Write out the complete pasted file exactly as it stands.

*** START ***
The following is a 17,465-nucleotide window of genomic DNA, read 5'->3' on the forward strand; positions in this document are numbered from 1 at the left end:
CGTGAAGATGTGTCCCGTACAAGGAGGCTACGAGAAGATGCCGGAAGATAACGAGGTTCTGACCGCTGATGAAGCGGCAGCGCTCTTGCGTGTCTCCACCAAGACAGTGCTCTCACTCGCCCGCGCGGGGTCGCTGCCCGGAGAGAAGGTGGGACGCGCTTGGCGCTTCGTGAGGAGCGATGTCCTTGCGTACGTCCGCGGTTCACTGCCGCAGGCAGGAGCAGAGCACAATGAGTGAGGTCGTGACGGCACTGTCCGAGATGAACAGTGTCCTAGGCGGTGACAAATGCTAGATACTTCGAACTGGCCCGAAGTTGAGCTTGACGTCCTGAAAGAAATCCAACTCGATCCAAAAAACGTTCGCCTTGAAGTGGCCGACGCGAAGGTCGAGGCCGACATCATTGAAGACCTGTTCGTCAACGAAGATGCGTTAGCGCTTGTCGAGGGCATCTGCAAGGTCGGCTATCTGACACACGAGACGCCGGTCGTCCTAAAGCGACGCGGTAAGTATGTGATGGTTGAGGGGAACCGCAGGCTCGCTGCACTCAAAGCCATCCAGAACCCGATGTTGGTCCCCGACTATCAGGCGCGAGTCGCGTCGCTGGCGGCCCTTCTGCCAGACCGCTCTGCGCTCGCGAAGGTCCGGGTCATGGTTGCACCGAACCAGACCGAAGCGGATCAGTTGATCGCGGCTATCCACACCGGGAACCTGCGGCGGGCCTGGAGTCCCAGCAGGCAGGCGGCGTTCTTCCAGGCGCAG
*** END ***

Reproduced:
The following is a 17,465-nucleotide window of genomic DNA, read 5'->3' on the forward strand; positions in this document are numbered from 1 at the left end:
CGTGAAGATGTGTCCCGTACAAGGAGGCTACGAGAAGATGCCGGAAGATAACGAGGTTCTGACCGCTGATGAAGCGGCAGCGCTCTTGCGTGTCTCCACCAAGACAGTGCTCTCACTCGCCCGCGCGGGGTCGCTGCCCGGAGAGAAGGTGGGACGCGCTTGGCGCTTCGTGAGGAGCGATGTCCTTGCGTACGTCCGCGGTTCACTGCCGCAGGCAGGAGCAGAGCACAATGAGTGAGGTCGTGACGGCACTGTCCGAGATGAACAGTGTCCTAGGCGGTGACAAATGCTAGATACTTCGAACTGGCCCGAAGTTGAGCTTGACGTCCTGAAAGAAATCCAACTCGATCCAAAAAACGTTCGCCTTGAAGTGGCCGACGCGAAGGTCGAGGCCGACATCATTGAAGACCTGTTCGTCAACGAAGATGCGTTAGCGCTTGTCGAGGGCATCTGCAAGGTCGGCTATCTGACACACGAGACGCCGGTCGTCCTAAAGCGACGCGGTAAGTATGTGATGGTTGAGGGGAACCGCAGGCTCGCTGCACTCAAAGCCATCCAGAACCCGATGTTGGTCCCCGACTATCAGGCGCGAGTCGCGTCGCTGGCGGCCCTTCTGCCAGACCGCTCTGCGCTCGCGAAGGTCCGGGTCATGGTTGCACCGAACCAGACCGAAGCGGATCAGTTGATCGCGGCTATCCACACCGGGAACCTGCGGCGGGCCTGGAGTCCCAGCAGGCAGGCGGCGTTCTTCCAGGCGCAG